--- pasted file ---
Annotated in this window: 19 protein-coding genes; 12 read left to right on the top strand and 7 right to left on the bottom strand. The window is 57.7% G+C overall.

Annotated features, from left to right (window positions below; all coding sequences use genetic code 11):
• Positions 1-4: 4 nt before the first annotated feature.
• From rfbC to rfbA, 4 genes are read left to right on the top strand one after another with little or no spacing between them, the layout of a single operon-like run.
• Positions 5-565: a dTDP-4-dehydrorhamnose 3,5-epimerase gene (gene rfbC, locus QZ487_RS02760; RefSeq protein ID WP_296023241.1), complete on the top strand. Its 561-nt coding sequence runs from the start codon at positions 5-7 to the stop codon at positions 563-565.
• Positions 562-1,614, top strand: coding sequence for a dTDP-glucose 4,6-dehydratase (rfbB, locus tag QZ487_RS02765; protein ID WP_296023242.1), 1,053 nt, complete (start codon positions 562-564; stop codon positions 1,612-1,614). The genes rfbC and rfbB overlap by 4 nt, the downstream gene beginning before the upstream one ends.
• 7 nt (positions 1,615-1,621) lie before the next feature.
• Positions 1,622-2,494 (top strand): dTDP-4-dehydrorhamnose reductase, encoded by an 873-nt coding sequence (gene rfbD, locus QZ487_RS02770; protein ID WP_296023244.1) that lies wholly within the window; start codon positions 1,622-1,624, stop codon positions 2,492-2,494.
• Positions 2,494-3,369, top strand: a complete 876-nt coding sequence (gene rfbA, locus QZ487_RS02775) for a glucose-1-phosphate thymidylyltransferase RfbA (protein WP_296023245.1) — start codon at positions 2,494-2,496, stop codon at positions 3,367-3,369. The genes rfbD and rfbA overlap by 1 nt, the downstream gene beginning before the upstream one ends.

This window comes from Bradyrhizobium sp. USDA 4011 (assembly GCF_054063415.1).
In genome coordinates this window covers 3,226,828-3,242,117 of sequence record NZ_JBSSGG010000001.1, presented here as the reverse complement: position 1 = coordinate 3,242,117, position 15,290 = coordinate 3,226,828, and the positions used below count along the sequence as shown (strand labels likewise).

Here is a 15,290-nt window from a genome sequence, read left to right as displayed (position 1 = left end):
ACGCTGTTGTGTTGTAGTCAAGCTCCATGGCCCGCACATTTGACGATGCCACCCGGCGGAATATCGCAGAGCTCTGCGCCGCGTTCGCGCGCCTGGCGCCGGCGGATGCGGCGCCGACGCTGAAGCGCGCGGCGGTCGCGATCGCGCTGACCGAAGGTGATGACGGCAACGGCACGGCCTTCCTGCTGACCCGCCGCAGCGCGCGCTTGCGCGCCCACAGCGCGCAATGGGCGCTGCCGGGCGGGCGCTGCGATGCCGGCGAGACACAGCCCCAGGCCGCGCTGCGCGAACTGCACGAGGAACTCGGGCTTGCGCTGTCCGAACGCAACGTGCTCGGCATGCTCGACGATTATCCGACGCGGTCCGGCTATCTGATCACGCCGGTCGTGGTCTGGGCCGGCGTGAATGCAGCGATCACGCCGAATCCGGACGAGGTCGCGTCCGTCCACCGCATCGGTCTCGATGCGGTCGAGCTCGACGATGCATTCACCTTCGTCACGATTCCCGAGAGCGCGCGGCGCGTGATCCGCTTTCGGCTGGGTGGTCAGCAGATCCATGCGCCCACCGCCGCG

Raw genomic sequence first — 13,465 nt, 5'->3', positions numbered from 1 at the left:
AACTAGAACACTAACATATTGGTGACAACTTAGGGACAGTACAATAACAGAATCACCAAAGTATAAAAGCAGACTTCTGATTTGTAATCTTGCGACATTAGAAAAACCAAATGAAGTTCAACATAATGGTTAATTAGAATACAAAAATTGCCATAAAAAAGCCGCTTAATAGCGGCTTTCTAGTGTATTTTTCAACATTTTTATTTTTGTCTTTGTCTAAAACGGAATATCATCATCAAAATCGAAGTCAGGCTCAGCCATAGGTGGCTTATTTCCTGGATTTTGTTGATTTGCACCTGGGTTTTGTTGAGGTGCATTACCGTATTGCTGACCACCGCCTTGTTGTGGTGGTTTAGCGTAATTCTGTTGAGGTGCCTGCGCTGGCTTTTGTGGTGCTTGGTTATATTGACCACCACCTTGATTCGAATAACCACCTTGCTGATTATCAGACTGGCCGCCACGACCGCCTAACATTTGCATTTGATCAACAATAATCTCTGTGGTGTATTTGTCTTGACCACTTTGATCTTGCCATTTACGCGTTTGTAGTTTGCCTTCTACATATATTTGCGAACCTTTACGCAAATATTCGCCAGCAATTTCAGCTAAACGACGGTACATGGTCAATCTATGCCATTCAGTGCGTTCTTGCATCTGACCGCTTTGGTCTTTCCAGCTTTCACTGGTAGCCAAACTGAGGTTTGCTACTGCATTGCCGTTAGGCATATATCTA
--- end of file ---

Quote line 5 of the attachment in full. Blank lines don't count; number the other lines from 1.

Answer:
• Positions 5-565: a dTDP-4-dehydrorhamnose 3,5-epimerase gene (gene rfbC, locus QZ487_RS02760; RefSeq protein ID WP_296023241.1), complete on the top strand. Its 561-nt coding sequence runs from the start codon at positions 5-7 to the stop codon at positions 563-565.